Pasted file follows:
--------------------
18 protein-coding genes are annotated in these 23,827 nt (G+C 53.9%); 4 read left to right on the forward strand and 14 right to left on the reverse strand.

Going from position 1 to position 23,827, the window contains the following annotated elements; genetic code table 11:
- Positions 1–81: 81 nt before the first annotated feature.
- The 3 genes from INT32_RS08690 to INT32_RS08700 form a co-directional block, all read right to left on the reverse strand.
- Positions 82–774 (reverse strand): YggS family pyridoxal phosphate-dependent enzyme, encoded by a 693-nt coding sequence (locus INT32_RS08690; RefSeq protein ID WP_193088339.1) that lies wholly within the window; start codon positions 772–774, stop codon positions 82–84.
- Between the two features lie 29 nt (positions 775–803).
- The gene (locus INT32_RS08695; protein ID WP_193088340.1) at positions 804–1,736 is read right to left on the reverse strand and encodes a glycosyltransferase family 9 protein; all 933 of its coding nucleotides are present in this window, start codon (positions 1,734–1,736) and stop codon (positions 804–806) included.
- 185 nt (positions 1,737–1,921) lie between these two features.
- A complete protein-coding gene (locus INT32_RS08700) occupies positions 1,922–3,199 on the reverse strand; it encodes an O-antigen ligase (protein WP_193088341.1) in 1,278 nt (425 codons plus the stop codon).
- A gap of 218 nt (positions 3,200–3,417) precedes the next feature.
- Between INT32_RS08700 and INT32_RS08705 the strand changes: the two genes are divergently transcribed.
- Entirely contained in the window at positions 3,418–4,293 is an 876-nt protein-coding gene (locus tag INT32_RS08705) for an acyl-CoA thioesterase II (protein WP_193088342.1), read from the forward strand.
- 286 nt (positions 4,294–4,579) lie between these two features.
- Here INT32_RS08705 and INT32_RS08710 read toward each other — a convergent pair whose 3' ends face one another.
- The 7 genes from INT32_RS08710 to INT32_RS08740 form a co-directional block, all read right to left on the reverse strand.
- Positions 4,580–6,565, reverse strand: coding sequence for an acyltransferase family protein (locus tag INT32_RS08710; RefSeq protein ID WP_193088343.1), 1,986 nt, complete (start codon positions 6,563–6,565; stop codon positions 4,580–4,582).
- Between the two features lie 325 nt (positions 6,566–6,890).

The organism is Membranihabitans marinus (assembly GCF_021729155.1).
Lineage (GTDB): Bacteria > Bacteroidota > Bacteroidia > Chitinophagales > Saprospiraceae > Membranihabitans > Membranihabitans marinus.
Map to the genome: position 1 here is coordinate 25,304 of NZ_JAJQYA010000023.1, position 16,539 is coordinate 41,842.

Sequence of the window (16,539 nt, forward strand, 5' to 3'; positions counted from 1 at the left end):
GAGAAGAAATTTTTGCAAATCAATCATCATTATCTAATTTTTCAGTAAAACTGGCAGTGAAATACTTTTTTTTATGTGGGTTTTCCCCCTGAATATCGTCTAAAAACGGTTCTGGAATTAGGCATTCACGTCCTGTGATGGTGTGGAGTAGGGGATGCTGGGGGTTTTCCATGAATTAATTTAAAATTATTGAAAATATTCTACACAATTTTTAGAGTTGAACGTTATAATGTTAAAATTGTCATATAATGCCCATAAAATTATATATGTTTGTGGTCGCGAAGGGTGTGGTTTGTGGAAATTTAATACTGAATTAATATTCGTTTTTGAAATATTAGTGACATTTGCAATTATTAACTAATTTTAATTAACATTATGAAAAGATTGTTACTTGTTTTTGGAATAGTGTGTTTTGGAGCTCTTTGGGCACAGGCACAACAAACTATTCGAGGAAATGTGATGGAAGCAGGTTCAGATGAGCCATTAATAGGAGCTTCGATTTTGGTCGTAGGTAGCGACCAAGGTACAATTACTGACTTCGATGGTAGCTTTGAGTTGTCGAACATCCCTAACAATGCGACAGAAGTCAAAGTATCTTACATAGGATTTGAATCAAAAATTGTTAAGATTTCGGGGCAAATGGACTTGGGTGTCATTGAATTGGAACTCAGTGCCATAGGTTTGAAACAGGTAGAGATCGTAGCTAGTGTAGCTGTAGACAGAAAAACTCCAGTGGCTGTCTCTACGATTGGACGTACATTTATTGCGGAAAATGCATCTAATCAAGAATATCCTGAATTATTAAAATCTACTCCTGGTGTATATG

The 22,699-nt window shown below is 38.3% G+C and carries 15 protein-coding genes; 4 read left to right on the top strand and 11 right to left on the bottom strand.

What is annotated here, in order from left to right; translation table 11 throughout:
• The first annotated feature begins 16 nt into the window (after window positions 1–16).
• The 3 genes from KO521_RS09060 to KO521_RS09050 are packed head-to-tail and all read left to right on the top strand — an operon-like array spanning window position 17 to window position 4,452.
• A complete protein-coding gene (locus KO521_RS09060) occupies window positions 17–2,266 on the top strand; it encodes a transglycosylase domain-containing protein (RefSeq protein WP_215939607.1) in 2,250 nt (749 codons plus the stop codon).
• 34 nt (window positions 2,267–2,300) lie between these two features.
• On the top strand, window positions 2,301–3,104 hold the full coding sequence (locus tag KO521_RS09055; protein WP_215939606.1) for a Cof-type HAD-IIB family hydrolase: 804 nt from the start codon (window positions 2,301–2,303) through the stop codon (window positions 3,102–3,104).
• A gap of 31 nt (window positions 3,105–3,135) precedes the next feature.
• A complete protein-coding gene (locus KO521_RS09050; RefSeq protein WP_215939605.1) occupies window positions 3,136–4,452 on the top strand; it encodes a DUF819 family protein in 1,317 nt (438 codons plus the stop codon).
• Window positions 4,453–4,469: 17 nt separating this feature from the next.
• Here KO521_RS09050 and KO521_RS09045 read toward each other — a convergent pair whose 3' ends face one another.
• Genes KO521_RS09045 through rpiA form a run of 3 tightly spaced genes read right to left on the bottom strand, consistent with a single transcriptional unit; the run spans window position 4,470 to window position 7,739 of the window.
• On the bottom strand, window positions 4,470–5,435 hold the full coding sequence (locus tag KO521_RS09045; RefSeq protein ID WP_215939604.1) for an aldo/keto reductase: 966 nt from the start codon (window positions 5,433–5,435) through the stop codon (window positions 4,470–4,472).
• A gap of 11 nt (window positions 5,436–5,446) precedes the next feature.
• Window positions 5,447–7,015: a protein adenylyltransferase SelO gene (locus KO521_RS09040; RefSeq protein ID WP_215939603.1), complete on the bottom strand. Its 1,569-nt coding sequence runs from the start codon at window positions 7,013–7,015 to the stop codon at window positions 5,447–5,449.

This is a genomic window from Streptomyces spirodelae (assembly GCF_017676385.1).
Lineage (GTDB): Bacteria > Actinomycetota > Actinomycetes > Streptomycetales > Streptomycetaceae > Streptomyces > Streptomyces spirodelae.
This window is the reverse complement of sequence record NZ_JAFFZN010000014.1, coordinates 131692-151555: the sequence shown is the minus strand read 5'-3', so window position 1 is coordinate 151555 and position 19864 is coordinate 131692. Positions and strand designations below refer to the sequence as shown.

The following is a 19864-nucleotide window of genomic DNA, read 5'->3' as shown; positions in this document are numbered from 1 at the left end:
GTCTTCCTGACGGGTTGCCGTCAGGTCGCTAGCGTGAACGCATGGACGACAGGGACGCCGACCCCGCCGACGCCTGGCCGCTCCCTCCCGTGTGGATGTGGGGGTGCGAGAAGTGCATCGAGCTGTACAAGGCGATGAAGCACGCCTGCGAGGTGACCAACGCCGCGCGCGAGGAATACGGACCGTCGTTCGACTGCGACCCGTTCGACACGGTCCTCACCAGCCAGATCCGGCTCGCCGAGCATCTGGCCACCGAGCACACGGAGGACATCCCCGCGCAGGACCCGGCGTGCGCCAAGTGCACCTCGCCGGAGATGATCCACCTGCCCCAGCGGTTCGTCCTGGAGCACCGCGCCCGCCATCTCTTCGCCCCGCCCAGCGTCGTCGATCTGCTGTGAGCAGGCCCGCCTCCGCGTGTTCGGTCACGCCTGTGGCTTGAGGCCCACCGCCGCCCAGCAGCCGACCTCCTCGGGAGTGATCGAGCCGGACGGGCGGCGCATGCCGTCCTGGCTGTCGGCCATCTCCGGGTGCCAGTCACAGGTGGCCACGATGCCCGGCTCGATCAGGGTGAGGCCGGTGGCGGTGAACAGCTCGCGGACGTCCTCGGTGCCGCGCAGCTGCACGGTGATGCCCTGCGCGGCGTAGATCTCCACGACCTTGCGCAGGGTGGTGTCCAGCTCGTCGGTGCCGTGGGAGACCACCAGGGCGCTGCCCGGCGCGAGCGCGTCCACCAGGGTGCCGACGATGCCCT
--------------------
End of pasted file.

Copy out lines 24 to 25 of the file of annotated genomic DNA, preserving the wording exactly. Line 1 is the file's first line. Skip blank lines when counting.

What is annotated here, in order from left to right; translation table 11 throughout:
• The first annotated feature begins 16 nt into the window (after window positions 1–16).